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Stat Takeaways: deuces and treys

The long two is the enemy of good offense.

Dean Oliver, the author of Basketball on Paper and leading basketball statistician, wrote hundreds of pages that can be distilled to "basketball is about the efficient use of possessions." Since the advent of the three-point line, teams have needed to be cognizant of the tradeoff between the desire for the traditional old-school game of mid-range jump shots and the extra point of the trey - along with the value and art of drawing foul shot attempts.

With that in mind, here is St. John's shot distribution, broken down via the boxscores. (If you are charting at home, you may categorize some "jumpers" as "shots at the rim", but the 50/50 shots are fairly few.)

St. John's
%Shots at Rim
FG% at Rim
%Shots 2pt Jumpers
FG% 2pt Jumpers
%Shots 3pt

St. John's jump shots are splashing down with solid frequency. The squad is shooting a very good 45% from the mid-range, with a few players excelling - more on that later.

But excellence in the mid range comes with a price. In the battle to be more efficient, the battle to score more points than the other team in a shared and finite number of possessions within a game, jump shooting can be the enemy.

First, a baseline for shot ratios. Big East teams shot 37% of their shots at the rim (dunks/ layups/ offensive putbacks), 32% of their field goal attempts were characterized as jump shots, and 31% were three-point attempts in league play - not far off of St. John's scoring identity last season.

This season trends differently over the first six games. St. John's is taking well over half of their shots in the "jump shot"/ mid-range area of the floor (58%), and far fewer shots at the rim (22%) or from beyond the arc (20%).

This year's three main scorers are JaKarr Sampson, who leans toward the pull-up jumper on each possession, Phil Greene IV, who took 51% of his shots in Big East play from the mid-range last season, and D`Angelo Harrison, who took 79% of his shots from the mid-range or beyond the arc last year.

So what does it matter, if the shots are falling?

Jump shots don't draw fouls - in other words, extra points (and foul trouble for the opponent).

And jump shots are less accurate than shots at the rim.

Maybe it doesn't matter. Or maybe it'll matter when those shots won't fall. Or on the day an opponent will be just as hot (such as Baylor was, or Murray State in the second half) with the jump shot. In those games, free throws and three-pointers are the equalizers that would help a team keep pace.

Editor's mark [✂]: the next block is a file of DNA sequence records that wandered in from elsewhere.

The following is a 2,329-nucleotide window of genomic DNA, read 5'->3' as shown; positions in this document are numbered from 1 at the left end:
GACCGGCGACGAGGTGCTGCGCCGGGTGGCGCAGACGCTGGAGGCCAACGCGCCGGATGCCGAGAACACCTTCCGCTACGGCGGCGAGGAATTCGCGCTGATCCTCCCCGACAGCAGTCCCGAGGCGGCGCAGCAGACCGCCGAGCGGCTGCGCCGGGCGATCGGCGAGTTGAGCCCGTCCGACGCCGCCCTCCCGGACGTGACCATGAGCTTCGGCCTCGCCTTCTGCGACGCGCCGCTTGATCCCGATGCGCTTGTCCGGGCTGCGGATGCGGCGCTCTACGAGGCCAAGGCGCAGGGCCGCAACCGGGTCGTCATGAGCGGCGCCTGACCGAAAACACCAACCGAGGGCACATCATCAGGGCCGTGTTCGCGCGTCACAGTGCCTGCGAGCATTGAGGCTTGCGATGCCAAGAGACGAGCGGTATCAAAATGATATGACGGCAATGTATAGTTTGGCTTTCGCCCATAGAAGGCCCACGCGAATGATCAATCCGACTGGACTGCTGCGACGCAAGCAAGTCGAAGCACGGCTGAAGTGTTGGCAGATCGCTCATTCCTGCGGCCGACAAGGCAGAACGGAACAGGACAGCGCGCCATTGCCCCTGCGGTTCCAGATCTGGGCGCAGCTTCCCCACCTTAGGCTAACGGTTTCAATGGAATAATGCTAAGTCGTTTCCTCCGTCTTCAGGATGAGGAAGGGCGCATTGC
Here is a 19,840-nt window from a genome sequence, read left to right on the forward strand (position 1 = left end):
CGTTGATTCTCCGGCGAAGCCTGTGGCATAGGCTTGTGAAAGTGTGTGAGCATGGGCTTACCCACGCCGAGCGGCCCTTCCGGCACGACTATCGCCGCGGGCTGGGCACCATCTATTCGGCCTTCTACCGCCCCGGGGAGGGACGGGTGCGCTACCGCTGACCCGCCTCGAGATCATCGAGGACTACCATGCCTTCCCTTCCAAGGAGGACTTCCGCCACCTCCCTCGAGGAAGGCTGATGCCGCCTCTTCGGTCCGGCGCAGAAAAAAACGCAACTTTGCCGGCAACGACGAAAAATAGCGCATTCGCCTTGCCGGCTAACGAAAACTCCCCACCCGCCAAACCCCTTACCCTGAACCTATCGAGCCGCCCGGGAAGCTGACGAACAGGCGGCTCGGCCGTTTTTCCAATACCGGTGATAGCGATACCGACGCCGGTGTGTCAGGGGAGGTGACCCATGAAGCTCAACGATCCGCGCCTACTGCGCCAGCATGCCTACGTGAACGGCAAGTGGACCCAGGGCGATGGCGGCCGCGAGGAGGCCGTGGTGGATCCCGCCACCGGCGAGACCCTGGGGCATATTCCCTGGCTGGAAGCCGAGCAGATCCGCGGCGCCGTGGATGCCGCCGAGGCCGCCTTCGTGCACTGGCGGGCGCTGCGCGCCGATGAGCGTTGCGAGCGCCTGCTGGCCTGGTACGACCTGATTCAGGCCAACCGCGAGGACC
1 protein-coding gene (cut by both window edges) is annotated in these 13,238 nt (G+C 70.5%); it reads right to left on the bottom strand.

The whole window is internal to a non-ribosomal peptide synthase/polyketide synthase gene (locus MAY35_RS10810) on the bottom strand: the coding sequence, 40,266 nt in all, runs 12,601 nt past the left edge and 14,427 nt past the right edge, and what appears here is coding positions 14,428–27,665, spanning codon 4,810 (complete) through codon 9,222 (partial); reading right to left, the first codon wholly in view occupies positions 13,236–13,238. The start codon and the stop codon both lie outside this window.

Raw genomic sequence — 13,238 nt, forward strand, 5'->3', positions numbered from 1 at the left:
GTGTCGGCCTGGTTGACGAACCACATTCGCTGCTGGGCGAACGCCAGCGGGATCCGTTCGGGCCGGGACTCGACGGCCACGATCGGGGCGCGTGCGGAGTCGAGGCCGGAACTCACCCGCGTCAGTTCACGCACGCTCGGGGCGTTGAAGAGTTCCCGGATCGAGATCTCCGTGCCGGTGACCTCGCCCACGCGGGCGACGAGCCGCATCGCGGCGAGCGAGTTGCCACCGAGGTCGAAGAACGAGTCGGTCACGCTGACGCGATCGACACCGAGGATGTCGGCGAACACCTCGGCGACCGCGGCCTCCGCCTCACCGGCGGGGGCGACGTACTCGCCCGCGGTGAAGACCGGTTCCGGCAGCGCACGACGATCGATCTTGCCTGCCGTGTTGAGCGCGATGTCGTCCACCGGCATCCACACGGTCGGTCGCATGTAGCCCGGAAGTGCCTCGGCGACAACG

Strong caveats apply!

1) The season is in its early stages.

2) Lower-echelon teams have thrown many zone looks at the Red Storm. To their credit, the Johnnies have the skill to shoot through them. Sampson's hitting 50% of his jumpers and Phil Greene is nailing 53% of his jump shots against early-season competition.

3) The trio of players are generating the offense, often playing from behind the opponent and playing with teammates less able to generate shots. The scorers have been looking to speed up the pace, create chaos, and generate more possessions for the team that has generally had more talent on the floor.

A lot can change as the team develops.

As players get comfortable with their shooting - and opponents play them for the jump shot - the Red Storm should see fewer zones and find man-to-man defenses they can feast on.

With respect to the three-point shot, both Sampson and Greene took multiple shots that were a step away from being a three-pointer against Florida Gulf Coast; in the case of Phil Greene, one of those shots was about a quarter of a shoe over the line.

Those are points that could mean the difference later in the season,between a close loss and a close win. If those players can hit over 50% from inside the arc, even while drawing no fouls, this issue is mostly moot. But the extra pass, the aggressive drive - both cause good things to happen, given superior athletes.

The tendencies of the team could change once Orlando Sanchez will (one day) fits himself into the offense. We don't know how Jamal Branch's slashing and dishing game will affect the shot choices. Both players (and Christian Jones) are solid passers. Better passers benefit players who finish at the rim, and also benefit players who are better three-point shooters off of the catch.

It's important to note that as defenses get stiffer, it'll be harder to find open windows for jump shots. For a team that is shooting 69% at the rim, getting dangerous athletes to the basket could be the more efficient play.

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